The problem is that realistic fiction always lies in danger of being hijacked by aestheticians of the real, whose purpose is to present a set of aesthetically pleasing coded references to an already perceived world. This is not to criticize such performances. An irresistible force in the world is operating in this direction. Such fiction offers a brand that can be depended upon to deliver a code that is clear, obvious, and refined, and that is based upon a socially normative and easily recognized rule system whose productions, the cryptographs “truth,” “beauty,” and “excellence,” may be disputed only at the margins. These fictions are economically dictated, which is another way of saying they are dictated by the natural world. This is fiction that is finger-smackin’ good. This is fiction that tastes better. Who would deny this?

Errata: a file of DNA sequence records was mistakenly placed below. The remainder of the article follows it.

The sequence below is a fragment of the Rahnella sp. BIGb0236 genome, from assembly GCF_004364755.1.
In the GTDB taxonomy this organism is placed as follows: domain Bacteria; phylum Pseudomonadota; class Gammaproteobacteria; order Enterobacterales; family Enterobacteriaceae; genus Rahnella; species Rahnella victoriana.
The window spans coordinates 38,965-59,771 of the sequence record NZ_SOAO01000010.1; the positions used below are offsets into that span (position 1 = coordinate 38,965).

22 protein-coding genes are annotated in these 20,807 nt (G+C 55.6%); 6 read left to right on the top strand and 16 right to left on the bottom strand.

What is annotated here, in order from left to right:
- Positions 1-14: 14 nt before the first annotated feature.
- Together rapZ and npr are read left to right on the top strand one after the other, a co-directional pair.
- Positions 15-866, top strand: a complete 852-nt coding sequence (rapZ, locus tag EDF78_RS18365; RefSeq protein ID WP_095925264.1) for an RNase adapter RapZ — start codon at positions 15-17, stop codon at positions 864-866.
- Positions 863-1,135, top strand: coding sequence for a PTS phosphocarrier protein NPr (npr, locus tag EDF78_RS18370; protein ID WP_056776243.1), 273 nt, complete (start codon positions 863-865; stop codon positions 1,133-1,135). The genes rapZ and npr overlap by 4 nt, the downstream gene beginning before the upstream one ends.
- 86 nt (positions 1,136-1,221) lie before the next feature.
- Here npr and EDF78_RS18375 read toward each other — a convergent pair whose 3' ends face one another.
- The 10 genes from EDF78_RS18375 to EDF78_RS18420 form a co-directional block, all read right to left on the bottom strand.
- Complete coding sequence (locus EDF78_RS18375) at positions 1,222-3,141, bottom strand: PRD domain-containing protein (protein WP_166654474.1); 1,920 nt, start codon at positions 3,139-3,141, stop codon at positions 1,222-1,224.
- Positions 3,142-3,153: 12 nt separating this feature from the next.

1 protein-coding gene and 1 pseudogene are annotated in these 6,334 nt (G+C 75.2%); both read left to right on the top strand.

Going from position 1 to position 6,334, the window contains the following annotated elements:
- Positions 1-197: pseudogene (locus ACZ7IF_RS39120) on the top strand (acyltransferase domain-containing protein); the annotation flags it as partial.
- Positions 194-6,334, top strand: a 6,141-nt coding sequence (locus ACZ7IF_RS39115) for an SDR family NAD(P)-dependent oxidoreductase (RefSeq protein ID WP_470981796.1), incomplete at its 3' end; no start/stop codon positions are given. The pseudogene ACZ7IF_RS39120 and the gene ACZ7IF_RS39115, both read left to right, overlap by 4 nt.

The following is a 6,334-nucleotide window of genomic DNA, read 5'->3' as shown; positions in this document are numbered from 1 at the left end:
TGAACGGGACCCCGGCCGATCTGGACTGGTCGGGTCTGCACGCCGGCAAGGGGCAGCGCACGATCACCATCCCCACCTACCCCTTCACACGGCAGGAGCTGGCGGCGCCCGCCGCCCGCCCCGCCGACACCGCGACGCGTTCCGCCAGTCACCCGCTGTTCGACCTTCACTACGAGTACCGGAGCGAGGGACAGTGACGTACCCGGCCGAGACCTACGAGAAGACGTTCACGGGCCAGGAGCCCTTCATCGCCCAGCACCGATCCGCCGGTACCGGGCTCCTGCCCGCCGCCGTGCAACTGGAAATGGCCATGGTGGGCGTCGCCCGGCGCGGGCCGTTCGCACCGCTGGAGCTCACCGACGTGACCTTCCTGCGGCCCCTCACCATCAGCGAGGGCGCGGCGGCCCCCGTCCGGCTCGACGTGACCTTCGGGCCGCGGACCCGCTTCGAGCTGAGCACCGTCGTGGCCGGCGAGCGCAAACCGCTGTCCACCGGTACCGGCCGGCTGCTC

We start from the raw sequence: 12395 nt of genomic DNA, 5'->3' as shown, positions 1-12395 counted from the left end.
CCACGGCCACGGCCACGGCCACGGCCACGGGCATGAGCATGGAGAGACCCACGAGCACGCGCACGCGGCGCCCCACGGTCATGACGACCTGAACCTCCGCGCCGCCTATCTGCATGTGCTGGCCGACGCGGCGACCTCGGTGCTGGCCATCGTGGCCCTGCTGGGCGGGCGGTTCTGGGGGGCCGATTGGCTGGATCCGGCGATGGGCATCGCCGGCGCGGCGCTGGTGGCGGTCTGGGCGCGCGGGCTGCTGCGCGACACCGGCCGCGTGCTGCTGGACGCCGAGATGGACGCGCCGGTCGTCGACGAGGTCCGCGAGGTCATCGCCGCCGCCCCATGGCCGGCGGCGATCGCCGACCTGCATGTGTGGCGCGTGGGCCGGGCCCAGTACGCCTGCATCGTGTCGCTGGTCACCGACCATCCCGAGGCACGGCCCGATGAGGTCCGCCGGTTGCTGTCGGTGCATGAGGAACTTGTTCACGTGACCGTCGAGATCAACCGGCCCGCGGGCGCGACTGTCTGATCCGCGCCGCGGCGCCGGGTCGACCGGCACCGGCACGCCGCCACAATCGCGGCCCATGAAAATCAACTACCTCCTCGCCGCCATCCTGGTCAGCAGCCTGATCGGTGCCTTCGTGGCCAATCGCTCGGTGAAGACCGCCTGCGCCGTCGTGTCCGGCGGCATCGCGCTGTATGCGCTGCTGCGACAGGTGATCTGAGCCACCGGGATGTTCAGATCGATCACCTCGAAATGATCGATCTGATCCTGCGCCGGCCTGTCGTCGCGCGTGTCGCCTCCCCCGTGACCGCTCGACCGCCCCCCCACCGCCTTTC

But what would a recovered contemporary realistic fiction look like? It would have at least the following characteristics: 1) it would not hold as its exclusive duty the remapping of already discovered or perceived worlds; 2) it would on its surface very likely appear to be unrealistic and would be language driven (the irony of these points is their least interesting component); 3) it would react through language to the heat and energy of unmapped sensations and would very likely traverse the obscure borders of such sensations; 4) it would inevitably fail to accomplish 1-3, since these imply impossible preconditions, and because markets, like all organic life, move endlessly toward reproduction and growth.
Therefore a fifth axiom for a contemporary, and one might even say, replevined, realism would have to include 5) failure, aesthetic disharmony, despoliation, and rupture—which is another way of saying: incoherence—incoherence that can only be made whole (and even register as an aesthetic object) through its concordance with an aesthetically perfected system of coded references to an already existing world.